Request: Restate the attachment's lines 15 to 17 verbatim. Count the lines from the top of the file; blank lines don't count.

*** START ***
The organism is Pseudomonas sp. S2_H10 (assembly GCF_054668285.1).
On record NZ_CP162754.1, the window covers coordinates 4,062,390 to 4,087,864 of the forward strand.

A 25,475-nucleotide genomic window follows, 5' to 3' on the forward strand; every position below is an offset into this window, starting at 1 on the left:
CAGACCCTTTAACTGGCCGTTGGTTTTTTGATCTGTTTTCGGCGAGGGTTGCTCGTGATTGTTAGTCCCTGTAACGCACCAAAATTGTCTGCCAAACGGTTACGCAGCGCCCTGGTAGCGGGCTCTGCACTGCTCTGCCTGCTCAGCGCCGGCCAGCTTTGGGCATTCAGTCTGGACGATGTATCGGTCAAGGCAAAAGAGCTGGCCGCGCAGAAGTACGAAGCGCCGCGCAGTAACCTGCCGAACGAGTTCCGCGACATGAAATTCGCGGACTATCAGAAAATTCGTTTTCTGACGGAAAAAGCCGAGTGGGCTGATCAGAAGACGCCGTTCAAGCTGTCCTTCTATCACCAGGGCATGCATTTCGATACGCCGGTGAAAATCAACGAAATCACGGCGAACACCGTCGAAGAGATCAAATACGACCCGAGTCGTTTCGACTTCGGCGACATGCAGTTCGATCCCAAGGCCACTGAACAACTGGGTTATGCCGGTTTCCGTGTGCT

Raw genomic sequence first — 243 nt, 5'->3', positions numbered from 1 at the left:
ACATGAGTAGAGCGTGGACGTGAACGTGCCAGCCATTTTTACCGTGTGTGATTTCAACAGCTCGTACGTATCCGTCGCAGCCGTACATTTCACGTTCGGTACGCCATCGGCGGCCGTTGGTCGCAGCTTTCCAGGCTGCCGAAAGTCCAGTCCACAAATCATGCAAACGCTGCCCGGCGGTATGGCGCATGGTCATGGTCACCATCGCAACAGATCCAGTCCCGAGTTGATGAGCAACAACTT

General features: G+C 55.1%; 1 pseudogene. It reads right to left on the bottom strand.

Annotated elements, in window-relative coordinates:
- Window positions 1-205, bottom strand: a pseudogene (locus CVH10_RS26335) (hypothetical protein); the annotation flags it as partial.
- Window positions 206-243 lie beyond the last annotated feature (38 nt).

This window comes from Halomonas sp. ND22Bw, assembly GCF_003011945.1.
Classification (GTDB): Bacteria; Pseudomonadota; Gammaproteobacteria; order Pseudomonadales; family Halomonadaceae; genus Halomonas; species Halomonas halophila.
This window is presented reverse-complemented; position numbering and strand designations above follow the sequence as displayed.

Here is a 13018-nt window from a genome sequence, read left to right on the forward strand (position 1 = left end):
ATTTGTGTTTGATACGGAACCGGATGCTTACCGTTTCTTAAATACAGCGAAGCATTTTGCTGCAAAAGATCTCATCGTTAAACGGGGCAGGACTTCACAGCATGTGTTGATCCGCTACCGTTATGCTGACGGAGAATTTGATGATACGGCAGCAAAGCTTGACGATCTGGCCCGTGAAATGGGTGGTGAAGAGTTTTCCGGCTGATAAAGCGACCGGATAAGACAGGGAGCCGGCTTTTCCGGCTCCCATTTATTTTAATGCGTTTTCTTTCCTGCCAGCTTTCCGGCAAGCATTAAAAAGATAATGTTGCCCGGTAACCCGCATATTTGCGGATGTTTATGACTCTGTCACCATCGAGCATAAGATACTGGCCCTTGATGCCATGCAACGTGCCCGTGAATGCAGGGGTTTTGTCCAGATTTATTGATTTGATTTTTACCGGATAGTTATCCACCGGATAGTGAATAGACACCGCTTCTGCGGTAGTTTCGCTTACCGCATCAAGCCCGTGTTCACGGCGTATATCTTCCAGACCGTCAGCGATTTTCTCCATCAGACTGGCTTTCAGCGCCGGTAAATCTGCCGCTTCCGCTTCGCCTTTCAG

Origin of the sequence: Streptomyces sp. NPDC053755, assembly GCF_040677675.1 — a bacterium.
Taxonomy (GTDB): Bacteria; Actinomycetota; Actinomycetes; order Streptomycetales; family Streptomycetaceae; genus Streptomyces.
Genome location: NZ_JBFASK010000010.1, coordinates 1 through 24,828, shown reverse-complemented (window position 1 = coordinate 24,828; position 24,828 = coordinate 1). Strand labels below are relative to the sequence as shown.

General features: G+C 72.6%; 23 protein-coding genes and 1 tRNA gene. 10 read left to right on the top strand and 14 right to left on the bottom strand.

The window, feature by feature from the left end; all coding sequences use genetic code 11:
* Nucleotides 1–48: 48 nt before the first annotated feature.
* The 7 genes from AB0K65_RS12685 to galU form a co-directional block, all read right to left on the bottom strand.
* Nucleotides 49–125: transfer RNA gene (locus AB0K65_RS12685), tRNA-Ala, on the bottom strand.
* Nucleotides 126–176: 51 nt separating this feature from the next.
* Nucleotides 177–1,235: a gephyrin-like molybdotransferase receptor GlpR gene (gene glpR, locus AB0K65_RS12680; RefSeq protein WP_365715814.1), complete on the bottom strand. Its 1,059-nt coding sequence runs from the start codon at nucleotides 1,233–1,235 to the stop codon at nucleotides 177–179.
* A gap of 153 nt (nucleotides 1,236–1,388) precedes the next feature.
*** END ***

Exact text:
ATTTGTGTTTGATACGGAACCGGATGCTTACCGTTTCTTAAATACAGCGAAGCATTTTGCTGCAAAAGATCTCATCGTTAAACGGGGCAGGACTTCACAGCATGTGTTGATCCGCTACCGTTATGCTGACGGAGAATTTGATGATACGGCAGCAAAGCTTGACGATCTGGCCCGTGAAATGGGTGGTGAAGAGTTTTCCGGCTGATAAAGCGACCGGATAAGACAGGGAGCCGGCTTTTCCGGCTCCCATTTATTTTAATGCGTTTTCTTTCCTGCCAGCTTTCCGGCAAGCATTAAAAAGATAATGTTGCCCGGTAACCCGCATATTTGCGGATGTTTATGACTCTGTCACCATCGAGCATAAGATACTGGCCCTTGATGCCATGCAACGTGCCCGTGAATGCAGGGGTTTTGTCCAGATTTATTGATTTGATTTTTACCGGATAGTTATCCACCGGATAGTGAATAGACACCGCTTCTGCGGTAGTTTCGCTTACCGCATCAAGCCCGTGTTCACGGCGTATATCTTCCAGACCGTCAGCGATTTTCTCCATCAGACTGGCTTTCAGCGCCGGTAAATCTGCCGCTTCCGCTTCGCCTTTCAG

Origin of the sequence: Streptomyces sp. NPDC053755, assembly GCF_040677675.1 — a bacterium.
Taxonomy (GTDB): Bacteria; Actinomycetota; Actinomycetes; order Streptomycetales; family Streptomycetaceae; genus Streptomyces.